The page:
Yes, you read the title correctly, and I can see your eyebrows raised and neck hairs bristling up. Don’t hop off the ride just yet. I need you to put on your seat belts and rock with me for a minute. I’m about to take you on a very personal journey that dropped me smack dab in the middle of Broken Hearts, USA.
I’m going to start with an urgent gripe of mine: Every time I turn around, the mating habits of African-American women are being scrutinized. There is always some broken-down bundle of research about how many Black women are single or an article about why we aren’t “suitable for long term relationships.” Gee whiz. I can’t digest any more of this crap. Check, please!
Perhaps what’s most disheartening is the fact that out of all the people who find fault in Black women, it’s brothers that are our toughest critics. They reject us for being too dark, having short hair, being plus size or having a less than bodacious donk (translation: a round posterior anatomy). Sisters are lampooned for not being submissive enough, soft enough or simply too vocal with our opinions. And the hits just keep on coming.
Is there any wonder that I say (with tears in my eyes) that I didn’t give up on Black men, they gave up on me? I came to this painful realization a few years ago, but it was a long time coming.
I can’t tell you exactly when I started feeling rejected by Black men; it was too many years ago to count. I have been told that I am “too opinionated”, “too assertive”, “too outspoken” or “too fat” more times than I can care to admit. In my 20s I tried to twist and conform to become less, well, me. But, it was like a lioness trying to become a kitty cat. I finally decided that I simply couldn’t make myself smaller for others to feel bigger – not even for the sake of love.
My plan was to wait patiently for that some awesome Black man to look at me through accepting eyes and embrace me flaws and all. Ultimately, isn’t that what we all really want from love – to feel it unconditionally? Sigh…Dare I say, I’m still waiting.
I often wonder if Black men understand how much it hurts to be so harshly rejected by the one sect of people that are genetically and socially engineered to share our fate. I’m always amazed when a man who has told me that I’m too fat gets offended when a woman tells him he is too short. It’s confusing when the same man who rebuffed a woman for having a flat derriere seems mortally wounded when a women refuses him because of his, err…shoe size.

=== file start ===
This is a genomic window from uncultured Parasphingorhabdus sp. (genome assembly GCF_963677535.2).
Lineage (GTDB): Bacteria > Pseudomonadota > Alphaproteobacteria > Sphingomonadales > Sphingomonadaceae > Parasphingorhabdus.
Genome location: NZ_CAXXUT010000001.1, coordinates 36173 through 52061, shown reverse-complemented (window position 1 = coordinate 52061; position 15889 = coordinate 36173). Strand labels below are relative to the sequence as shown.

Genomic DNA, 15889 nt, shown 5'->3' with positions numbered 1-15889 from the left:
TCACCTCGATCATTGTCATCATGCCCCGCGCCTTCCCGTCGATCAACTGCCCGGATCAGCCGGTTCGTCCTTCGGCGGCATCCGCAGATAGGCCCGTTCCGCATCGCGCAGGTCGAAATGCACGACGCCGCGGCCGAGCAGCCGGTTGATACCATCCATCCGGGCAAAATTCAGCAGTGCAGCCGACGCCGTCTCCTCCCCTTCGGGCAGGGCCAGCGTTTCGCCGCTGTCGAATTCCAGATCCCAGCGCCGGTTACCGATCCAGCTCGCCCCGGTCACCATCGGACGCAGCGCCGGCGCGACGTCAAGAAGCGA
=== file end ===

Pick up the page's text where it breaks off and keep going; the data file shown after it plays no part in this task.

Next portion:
I’ve noticed that men feel completely justified with the physical requirements they have for a mate. But a woman with financial requirements is labeled a “gold digger.” I get it. Men are visual. However, women are emotional and financial security speaks to that fact. It just feels like Black women are required to do all the accepting and receive none of the acceptance. Quite frankly, this whole double standard thing is beyond my comprehension.
Now I’m sure many folks reading this post would love to say that the problem isn’t with Black men, it’s me. And up until three years ago, I might have even agreed with them. But, that was until I started to entertain men from other cultures. Those guys found my opinions refreshing and referred to my assertive personality as “spicy.” They especially seemed to embrace the extra giggle in my wiggle. (Smiles) For the first time in years, I felt totally empowered to be 100-percent myself without apologizing for being too “something.”
At first I really did feel guilty over all of this. I was taught to stand by Black men no matter what, and to be their support and balance when times are good or bad. I was determined to be loyal, even though I it was clear that reciprocated loyalty from Black men came with conditions. At some point, I had to realize that my behavior was the definition of insanity, yet I was expecting different results.
It was around that time that I had a come-to-Jesus meeting with myself. I decided to cast a winning ballot in favor of my own happiness. I’ve decided to be open to love the man who can love me without conditions or constraints – even if it isn’t a Black man.
Fellas, I will make you a deal: I won’t judge your wallet if you don’t judge my waistline. At the end of the day, I’m not interested in a man that will love me in spite of my flaws, but a man who will adore me because of them. BAM! I wish I had some theme music right now.
Jai Stone – The Emotional Nudist